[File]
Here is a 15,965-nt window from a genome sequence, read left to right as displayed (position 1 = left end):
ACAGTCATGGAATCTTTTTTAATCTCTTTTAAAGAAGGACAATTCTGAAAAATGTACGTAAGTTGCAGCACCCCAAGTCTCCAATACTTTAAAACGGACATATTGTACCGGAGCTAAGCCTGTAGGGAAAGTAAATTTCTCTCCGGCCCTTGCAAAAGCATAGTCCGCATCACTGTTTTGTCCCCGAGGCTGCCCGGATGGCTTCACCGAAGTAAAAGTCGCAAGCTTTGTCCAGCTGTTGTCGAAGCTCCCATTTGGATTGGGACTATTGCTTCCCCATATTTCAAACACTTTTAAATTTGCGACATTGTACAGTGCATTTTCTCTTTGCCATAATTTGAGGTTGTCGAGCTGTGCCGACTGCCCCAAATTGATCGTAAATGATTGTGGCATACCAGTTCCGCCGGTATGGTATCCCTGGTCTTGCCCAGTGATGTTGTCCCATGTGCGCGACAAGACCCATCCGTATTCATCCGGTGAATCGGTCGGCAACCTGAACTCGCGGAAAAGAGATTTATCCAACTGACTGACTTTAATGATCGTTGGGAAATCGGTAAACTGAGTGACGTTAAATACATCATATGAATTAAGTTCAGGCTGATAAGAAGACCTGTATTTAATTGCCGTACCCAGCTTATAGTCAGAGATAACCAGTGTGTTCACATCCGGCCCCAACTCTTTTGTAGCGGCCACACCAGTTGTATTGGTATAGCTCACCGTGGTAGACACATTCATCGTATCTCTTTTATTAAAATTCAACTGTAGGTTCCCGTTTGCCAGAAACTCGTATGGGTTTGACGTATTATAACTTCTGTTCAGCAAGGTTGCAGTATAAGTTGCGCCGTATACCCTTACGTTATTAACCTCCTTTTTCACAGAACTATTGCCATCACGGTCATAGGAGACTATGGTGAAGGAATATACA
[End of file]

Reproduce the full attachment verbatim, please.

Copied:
Here is a 15,965-nt window from a genome sequence, read left to right as displayed (position 1 = left end):
ACAGTCATGGAATCTTTTTTAATCTCTTTTAAAGAAGGACAATTCTGAAAAATGTACGTAAGTTGCAGCACCCCAAGTCTCCAATACTTTAAAACGGACATATTGTACCGGAGCTAAGCCTGTAGGGAAAGTAAATTTCTCTCCGGCCCTTGCAAAAGCATAGTCCGCATCACTGTTTTGTCCCCGAGGCTGCCCGGATGGCTTCACCGAAGTAAAAGTCGCAAGCTTTGTCCAGCTGTTGTCGAAGCTCCCATTTGGATTGGGACTATTGCTTCCCCATATTTCAAACACTTTTAAATTTGCGACATTGTACAGTGCATTTTCTCTTTGCCATAATTTGAGGTTGTCGAGCTGTGCCGACTGCCCCAAATTGATCGTAAATGATTGTGGCATACCAGTTCCGCCGGTATGGTATCCCTGGTCTTGCCCAGTGATGTTGTCCCATGTGCGCGACAAGACCCATCCGTATTCATCCGGTGAATCGGTCGGCAACCTGAACTCGCGGAAAAGAGATTTATCCAACTGACTGACTTTAATGATCGTTGGGAAATCGGTAAACTGAGTGACGTTAAATACATCATATGAATTAAGTTCAGGCTGATAAGAAGACCTGTATTTAATTGCCGTACCCAGCTTATAGTCAGAGATAACCAGTGTGTTCACATCCGGCCCCAACTCTTTTGTAGCGGCCACACCAGTTGTATTGGTATAGCTCACCGTGGTAGACACATTCATCGTATCTCTTTTATTAAAATTCAACTGTAGGTTCCCGTTTGCCAGAAACTCGTATGGGTTTGACGTATTATAACTTCTGTTCAGCAAGGTTGCAGTATAAGTTGCGCCGTATACCCTTACGTTATTAACCTCCTTTTTCACAGAACTATTGCCATCACGGTCATAGGAGACTATGGTGAAGGAATATACA